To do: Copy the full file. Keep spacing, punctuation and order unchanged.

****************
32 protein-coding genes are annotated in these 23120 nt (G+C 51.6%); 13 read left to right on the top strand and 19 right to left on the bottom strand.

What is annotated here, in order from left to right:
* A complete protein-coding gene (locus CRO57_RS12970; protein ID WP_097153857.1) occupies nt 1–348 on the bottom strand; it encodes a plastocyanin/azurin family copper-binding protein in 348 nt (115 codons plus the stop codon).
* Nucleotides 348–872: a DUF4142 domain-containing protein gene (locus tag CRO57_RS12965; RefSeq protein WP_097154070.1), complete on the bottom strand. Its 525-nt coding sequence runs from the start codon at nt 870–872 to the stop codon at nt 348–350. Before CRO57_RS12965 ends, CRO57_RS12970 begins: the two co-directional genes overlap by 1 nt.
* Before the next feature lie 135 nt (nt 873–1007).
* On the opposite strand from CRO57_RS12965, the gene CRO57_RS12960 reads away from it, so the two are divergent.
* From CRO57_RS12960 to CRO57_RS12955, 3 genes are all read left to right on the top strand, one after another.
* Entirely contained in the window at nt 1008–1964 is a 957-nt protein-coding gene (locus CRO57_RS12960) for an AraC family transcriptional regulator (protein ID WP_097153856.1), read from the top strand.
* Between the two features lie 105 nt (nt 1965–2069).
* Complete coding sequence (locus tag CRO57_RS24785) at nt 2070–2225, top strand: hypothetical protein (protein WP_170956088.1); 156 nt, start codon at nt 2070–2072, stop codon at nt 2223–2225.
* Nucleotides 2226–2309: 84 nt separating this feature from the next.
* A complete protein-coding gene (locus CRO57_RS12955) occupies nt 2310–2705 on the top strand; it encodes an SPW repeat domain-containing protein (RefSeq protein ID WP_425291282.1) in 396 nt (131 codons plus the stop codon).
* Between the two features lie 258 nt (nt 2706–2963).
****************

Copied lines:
32 protein-coding genes are annotated in these 23120 nt (G+C 51.6%); 13 read left to right on the top strand and 19 right to left on the bottom strand.

What is annotated here, in order from left to right:
* A complete protein-coding gene (locus CRO57_RS12970; protein ID WP_097153857.1) occupies nt 1–348 on the bottom strand; it encodes a plastocyanin/azurin family copper-binding protein in 348 nt (115 codons plus the stop codon).
* Nucleotides 348–872: a DUF4142 domain-containing protein gene (locus tag CRO57_RS12965; RefSeq protein WP_097154070.1), complete on the bottom strand. Its 525-nt coding sequence runs from the start codon at nt 870–872 to the stop codon at nt 348–350. Before CRO57_RS12965 ends, CRO57_RS12970 begins: the two co-directional genes overlap by 1 nt.
* Before the next feature lie 135 nt (nt 873–1007).
* On the opposite strand from CRO57_RS12965, the gene CRO57_RS12960 reads away from it, so the two are divergent.
* From CRO57_RS12960 to CRO57_RS12955, 3 genes are all read left to right on the top strand, one after another.
* Entirely contained in the window at nt 1008–1964 is a 957-nt protein-coding gene (locus CRO57_RS12960) for an AraC family transcriptional regulator (protein ID WP_097153856.1), read from the top strand.
* Between the two features lie 105 nt (nt 1965–2069).
* Complete coding sequence (locus tag CRO57_RS24785) at nt 2070–2225, top strand: hypothetical protein (protein WP_170956088.1); 156 nt, start codon at nt 2070–2072, stop codon at nt 2223–2225.
* Nucleotides 2226–2309: 84 nt separating this feature from the next.
* A complete protein-coding gene (locus CRO57_RS12955) occupies nt 2310–2705 on the top strand; it encodes an SPW repeat domain-containing protein (RefSeq protein ID WP_425291282.1) in 396 nt (131 codons plus the stop codon).
* Between the two features lie 258 nt (nt 2706–2963).